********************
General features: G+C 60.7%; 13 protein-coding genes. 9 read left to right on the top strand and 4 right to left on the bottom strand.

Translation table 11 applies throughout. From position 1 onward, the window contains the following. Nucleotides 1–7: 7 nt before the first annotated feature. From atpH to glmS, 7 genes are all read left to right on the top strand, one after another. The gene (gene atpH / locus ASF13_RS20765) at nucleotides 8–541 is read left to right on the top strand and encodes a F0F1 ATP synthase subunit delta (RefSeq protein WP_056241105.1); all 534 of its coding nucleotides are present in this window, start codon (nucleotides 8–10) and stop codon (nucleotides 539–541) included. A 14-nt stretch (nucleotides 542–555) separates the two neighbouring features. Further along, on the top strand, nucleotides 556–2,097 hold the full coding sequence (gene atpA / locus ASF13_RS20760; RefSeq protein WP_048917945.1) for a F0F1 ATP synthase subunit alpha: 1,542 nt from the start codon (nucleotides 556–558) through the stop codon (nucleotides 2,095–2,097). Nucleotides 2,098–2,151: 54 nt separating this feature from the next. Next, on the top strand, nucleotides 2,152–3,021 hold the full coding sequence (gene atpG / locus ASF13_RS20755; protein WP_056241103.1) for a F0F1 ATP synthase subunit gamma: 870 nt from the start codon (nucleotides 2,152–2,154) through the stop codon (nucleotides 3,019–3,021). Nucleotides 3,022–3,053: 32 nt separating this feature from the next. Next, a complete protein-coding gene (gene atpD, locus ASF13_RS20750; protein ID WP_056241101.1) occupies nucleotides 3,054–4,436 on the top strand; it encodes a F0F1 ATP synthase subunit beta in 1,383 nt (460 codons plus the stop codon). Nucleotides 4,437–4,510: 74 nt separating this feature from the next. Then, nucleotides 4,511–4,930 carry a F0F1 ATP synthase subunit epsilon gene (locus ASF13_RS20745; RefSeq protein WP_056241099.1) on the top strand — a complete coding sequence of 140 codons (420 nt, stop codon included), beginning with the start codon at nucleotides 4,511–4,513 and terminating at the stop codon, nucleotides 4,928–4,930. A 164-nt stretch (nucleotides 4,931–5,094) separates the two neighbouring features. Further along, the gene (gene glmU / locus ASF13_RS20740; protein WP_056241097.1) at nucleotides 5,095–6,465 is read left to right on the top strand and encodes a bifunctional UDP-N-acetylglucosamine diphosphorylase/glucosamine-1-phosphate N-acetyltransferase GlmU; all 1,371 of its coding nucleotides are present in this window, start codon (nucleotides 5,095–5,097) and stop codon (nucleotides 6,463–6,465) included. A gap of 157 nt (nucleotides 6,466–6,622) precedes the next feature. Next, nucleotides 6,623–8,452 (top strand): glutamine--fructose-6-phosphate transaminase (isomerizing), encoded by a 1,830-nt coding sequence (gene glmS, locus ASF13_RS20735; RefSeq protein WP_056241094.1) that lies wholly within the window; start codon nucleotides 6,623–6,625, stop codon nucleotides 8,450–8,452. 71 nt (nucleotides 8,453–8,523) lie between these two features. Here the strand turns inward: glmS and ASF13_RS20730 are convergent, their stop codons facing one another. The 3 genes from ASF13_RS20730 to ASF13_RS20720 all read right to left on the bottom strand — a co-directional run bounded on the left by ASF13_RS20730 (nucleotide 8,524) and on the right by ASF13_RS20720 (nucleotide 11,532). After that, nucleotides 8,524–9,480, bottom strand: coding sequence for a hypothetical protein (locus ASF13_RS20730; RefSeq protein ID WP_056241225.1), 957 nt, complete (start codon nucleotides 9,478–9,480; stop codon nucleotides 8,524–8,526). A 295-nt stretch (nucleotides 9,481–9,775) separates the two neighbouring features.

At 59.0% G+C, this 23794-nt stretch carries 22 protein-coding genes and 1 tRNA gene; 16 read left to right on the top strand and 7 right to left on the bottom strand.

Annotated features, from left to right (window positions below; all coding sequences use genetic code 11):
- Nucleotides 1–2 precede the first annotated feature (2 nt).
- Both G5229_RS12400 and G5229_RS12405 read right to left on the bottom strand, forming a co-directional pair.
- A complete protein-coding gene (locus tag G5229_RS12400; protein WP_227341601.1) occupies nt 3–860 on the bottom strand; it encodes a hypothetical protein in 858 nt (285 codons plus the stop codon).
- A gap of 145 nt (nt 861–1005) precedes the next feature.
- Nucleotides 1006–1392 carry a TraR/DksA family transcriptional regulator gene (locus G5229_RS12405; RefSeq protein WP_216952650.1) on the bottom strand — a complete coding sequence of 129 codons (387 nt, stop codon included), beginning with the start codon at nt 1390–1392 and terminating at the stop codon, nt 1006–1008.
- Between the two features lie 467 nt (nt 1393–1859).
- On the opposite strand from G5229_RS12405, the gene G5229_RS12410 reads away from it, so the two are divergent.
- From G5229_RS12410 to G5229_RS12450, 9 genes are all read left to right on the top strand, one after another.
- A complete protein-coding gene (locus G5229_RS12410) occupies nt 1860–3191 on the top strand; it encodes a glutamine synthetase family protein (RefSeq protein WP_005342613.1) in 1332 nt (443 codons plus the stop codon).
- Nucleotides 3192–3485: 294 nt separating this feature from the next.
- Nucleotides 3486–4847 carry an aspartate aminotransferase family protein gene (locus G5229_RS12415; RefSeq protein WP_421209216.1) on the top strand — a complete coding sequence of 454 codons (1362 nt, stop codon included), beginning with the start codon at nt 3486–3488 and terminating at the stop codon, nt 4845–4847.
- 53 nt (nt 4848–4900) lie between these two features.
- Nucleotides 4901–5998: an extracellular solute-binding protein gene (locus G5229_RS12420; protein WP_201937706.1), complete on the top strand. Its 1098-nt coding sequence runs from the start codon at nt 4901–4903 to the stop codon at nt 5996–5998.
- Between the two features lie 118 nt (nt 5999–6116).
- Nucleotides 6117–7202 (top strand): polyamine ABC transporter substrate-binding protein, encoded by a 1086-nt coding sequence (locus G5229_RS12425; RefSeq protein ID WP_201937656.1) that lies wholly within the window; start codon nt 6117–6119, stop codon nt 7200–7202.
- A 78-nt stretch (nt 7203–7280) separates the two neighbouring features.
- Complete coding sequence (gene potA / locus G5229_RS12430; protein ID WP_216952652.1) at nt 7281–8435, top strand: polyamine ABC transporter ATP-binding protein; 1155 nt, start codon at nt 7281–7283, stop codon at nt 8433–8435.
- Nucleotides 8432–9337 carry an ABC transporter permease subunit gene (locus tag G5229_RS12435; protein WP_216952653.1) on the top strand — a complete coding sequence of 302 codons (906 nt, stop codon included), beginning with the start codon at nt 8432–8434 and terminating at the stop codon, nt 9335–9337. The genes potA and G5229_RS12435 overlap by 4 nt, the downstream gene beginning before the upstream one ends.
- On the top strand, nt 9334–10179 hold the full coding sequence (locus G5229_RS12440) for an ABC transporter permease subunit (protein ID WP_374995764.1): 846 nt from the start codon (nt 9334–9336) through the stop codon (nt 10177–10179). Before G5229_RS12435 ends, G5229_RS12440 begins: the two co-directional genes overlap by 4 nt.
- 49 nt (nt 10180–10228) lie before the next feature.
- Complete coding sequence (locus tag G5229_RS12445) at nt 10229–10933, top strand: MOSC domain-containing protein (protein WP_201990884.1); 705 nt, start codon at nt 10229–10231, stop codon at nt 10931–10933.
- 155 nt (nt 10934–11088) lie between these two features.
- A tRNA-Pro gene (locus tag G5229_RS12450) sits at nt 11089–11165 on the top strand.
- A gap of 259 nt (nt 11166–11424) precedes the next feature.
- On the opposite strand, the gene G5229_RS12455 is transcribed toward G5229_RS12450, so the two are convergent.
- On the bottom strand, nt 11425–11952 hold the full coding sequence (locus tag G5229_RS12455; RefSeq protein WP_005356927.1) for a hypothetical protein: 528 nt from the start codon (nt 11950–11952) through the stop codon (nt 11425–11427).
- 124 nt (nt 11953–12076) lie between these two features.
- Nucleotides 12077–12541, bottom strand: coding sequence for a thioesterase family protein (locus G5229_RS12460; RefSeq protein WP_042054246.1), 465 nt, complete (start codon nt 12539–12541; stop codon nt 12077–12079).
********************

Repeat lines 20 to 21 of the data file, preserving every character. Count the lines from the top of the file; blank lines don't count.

- A 78-nt stretch (nt 7203–7280) separates the two neighbouring features.
- Complete coding sequence (gene potA / locus G5229_RS12430; protein ID WP_216952652.1) at nt 7281–8435, top strand: polyamine ABC transporter ATP-binding protein; 1155 nt, start codon at nt 7281–7283, stop codon at nt 8433–8435.